Idiosyncrasy.

Walk this way.

Dear Word Detective: What is the history of the word “idiosyncrasy” — how did it come about? — Bear Mistel.

That’s a darn good question. By the way, you have a very cool name. I knew a guy named Tiger once, and years ago I worked with a fellow called Duck (although I’m not sure he knew we called him Duck). Of course, during the 1960s, everyone knew somebody named Raven Rainbow Moonwolf or the like, but most of those people have long since gone back to being Larry or Cynthia.

In a general sense, we use “idiosyncrasy” today to mean the particular likes and dislikes of a person or group, the quirks, tastes, preferences, prejudices and just plain weirdnesses that make up the human personality. An “idiosyncrasy” in this sense is, by definition, at least somewhat uncommon among the members of one’s peer group. Here in rural Ohio, for instance, most people would consider my affection for borscht (beet soup) an idiosyncrasy, but borscht is very popular in New York City. (Conversely, many New Yorkers would regard my Ohio neighbors’ devotion to sausage gravy as a symptom of insanity.) A personal “idiosyncrasy” can be nearly anything, but often involves an uncommon “fussiness” about something. A strong preference that one’s meat not touch one’s potatoes, for example, is a classic idiosyncrasy. In fact, food idiosyncrasies are mainstays of both family legends and folklore. I still remember a bit of doggerel I read when I was about ten that ran “I eat my peas with honey; I’ve done it all my life; It does taste kind of funny; But it keeps them on the knife.”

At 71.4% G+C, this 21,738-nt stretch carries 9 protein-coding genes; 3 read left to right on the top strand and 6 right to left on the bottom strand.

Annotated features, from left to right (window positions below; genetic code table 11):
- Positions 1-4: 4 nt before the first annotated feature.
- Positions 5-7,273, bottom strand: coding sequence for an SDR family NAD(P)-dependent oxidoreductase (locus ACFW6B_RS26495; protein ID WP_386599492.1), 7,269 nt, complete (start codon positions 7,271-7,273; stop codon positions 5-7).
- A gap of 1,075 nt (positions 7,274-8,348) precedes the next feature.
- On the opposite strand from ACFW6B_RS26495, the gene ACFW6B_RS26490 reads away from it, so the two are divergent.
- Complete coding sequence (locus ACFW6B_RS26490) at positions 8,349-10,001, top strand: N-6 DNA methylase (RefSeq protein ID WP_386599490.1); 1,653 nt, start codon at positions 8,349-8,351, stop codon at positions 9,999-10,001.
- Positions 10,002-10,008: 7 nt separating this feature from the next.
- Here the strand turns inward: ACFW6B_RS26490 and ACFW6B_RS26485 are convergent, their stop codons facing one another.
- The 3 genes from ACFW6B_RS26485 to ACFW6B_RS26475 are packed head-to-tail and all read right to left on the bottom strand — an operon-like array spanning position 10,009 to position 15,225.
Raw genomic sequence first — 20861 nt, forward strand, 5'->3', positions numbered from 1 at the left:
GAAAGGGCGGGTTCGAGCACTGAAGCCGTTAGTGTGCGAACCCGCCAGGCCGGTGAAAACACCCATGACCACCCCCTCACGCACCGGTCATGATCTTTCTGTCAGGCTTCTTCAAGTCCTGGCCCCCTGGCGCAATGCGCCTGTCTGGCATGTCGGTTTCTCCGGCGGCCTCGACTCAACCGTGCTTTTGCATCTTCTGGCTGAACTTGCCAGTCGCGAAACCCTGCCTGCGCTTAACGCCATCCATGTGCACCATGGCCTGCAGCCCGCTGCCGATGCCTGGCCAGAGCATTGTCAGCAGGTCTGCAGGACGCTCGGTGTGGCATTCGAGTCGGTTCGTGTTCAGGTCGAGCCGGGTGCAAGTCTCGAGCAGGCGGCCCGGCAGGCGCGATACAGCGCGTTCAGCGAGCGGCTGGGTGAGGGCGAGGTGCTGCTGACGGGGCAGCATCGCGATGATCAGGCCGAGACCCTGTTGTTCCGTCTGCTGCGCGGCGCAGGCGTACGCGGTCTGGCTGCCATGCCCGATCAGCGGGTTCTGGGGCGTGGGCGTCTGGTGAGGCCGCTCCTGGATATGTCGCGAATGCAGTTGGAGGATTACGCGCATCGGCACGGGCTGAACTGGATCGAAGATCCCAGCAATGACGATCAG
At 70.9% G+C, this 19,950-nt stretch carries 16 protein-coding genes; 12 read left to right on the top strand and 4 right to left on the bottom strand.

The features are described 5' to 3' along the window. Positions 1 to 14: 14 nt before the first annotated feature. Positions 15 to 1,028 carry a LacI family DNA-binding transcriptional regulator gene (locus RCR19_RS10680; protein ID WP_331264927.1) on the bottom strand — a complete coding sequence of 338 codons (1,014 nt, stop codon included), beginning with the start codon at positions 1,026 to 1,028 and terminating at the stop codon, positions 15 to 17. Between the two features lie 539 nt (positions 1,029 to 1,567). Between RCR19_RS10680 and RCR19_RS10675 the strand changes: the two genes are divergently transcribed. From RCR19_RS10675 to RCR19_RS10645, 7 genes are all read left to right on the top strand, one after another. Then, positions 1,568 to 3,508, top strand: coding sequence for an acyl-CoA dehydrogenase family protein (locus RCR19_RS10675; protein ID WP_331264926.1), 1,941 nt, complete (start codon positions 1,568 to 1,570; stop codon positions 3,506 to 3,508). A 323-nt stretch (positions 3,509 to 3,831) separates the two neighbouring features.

When “idiosyncrasy” first came into use in English in the 17th century, however, it was as a medical term meaning “the physical constitution of an individual,” the medically-relevant characteristics of a particular patient. This sense is now only used to mean a patient’s hypersensitivity to a drug or other treatment, e.g., an allergy to penicillin.

The roots of “idiosyncrasy” are Greek, a combination of “idios,” meaning “one’s own, individual,” and “synkrasis,” meaning “mixture, temperament.” Interestingly, that “idios” also underlies two other common English words. An “idiom” (from the Greek “idioma”) is a particularity, usually a term or phrase, in the speech or language of a group or inhabitants of a certain locale. The signature characteristic of an idiom is that merely grasping the words that make it up doesn’t give you its real meaning — the idiom “that dog won’t hunt” isn’t really about either dogs or hunting. It helps to have spent time in the American South to know that it means “that will not do what you expect it to do.”

“Idios” is also the root of our modern word “idiot.” The Greek “idiotes” was a private man, as opposed to a public figure, but “idiot” in English came to mean “uneducated common man,” and, eventually, “a stupid person.”

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